Monday, 2 April 2018

The Real Fighting Kangaroo (Pt 2)

Continuing on from our previous post about our national roundel, here is part two of the post I wrote for Army last year.

Go to for the previous part.

 During the 50s and 60s, the Royal Australian Navy and RAAF continued to display British markings, flags and heraldry on their aircraft and ships. This led to much international confusion in ADF operations where Britain was not involved. 

Finally, in 1956 it was decided that a uniquely Australian insignia was required. Designs incorporating the Southern Cross or a boomerang were considered, but a kangaroo was decided upon. The choice was the No 5 and 6 Sqn AFC (Minchinhampton*) kangaroo standing erect… or the No 456 Sqn leaping kangaroo based on the 1937 penny. RAAF surveyed its members by a ballot and 81% of respondents voted for the leaping kangaroo, however there was a brief period where the erect kangaroo was used on roundels as a trial.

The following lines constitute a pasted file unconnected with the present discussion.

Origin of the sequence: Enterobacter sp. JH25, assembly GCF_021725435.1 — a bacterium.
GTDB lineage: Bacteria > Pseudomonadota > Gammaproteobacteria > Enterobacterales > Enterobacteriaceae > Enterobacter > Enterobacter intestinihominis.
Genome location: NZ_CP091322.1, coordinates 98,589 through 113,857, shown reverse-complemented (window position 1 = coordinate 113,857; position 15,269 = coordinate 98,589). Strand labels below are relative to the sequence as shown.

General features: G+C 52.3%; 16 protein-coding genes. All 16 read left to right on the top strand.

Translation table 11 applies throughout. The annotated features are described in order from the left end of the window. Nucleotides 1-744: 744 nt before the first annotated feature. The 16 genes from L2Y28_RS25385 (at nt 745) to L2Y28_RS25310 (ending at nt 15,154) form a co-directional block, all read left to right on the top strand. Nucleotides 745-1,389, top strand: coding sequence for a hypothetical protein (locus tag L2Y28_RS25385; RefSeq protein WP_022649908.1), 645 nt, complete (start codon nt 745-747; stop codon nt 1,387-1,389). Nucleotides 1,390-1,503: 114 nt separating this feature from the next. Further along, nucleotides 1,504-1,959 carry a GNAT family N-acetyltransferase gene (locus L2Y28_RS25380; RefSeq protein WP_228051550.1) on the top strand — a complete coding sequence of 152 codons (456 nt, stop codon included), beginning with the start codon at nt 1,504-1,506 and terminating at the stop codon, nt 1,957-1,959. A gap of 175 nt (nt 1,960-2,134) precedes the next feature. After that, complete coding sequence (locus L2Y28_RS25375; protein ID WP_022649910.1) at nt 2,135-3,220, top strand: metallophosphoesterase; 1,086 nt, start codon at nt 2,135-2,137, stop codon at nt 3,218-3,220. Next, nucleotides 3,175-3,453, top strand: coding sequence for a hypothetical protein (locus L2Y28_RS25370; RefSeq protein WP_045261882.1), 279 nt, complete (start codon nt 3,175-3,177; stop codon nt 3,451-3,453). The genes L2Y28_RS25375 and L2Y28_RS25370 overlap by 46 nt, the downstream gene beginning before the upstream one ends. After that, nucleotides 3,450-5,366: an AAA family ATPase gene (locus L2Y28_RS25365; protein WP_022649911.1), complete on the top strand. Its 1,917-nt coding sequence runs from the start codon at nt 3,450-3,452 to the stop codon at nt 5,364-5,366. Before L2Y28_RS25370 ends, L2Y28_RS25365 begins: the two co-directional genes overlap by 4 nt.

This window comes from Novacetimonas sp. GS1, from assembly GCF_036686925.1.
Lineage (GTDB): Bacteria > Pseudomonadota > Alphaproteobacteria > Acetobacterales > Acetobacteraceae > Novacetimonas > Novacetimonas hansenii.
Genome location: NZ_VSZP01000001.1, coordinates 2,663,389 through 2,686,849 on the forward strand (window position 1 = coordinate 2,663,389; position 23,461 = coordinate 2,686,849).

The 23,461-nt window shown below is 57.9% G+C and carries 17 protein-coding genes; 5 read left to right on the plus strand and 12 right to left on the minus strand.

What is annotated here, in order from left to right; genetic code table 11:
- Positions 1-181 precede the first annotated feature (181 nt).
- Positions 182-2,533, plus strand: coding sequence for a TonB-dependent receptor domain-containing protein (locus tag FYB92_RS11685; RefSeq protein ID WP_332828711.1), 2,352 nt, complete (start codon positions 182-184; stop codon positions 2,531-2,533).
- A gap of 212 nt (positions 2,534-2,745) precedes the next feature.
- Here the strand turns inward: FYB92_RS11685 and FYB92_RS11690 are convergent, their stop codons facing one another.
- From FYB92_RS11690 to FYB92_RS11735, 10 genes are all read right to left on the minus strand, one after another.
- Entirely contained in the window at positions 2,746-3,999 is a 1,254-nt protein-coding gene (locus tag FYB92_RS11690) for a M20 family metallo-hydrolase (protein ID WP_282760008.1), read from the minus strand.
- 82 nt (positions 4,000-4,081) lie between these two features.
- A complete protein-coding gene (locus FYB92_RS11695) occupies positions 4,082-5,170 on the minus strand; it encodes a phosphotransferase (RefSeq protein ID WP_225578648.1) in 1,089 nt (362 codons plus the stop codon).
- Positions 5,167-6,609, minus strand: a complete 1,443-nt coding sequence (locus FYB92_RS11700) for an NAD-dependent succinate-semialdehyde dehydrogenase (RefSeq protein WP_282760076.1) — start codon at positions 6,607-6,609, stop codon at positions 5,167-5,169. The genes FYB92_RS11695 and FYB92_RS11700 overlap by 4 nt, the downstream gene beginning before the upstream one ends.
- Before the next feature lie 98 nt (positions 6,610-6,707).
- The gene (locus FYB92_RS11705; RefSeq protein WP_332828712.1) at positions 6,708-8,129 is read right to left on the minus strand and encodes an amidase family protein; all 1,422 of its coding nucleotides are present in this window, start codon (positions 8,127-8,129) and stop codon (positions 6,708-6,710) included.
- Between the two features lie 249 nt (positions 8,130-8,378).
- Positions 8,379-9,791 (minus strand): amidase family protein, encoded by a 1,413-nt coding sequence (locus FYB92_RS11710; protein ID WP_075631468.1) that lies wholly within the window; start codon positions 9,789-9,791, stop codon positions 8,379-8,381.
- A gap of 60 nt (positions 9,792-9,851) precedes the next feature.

The RAAF commenced applying the new roundel on the fuselages only. (9 years later the new roundel would be applied to the wings as well). The design was to have the kangaroo always facing forwards and, if on the wings, its feet pointing inwards denoting that it was always advancing towards battle

 The 1st Australian Task Force in Vietnam used a Red Kangaroo on a yellow shield as its symbol. The low level operations of Army Aviation’s 161 Reconnaissance helicopter squadron, 1st Aviation Regiment saw them remove the highly visible roundel and created a small black kangaroo which was less of an aiming mark for the enemy. The scene was set for how we would display our national insignia on our aircraft.
During Vietnam, the Royal Australian Navy started operating US made destroyers and began using US style designations for their squadrons. AUSDESRON (Australian Destroyer Squadron) Nos 1 and 2 adopted Red Kangaroo motifs with large white numerals which were displayed on their superstructures and funnels. Other motifs were used by other vessels and squadrons, however the Red Kangaroo became the standard symbol for HMA Ships. 

So the next time you see a Red Kangaroo, know that it is the symbol of the ADF!

More info on the Navy’s use of the Red Kangaroo can be found here:  Photog: Christopher Pearce(Special appreciation to Mr John Bennett for his fantastic article on the RAAF Roundel. To read the whole article, go to the ADF-Serials website here:

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No 1 Squadron's F/A-18F.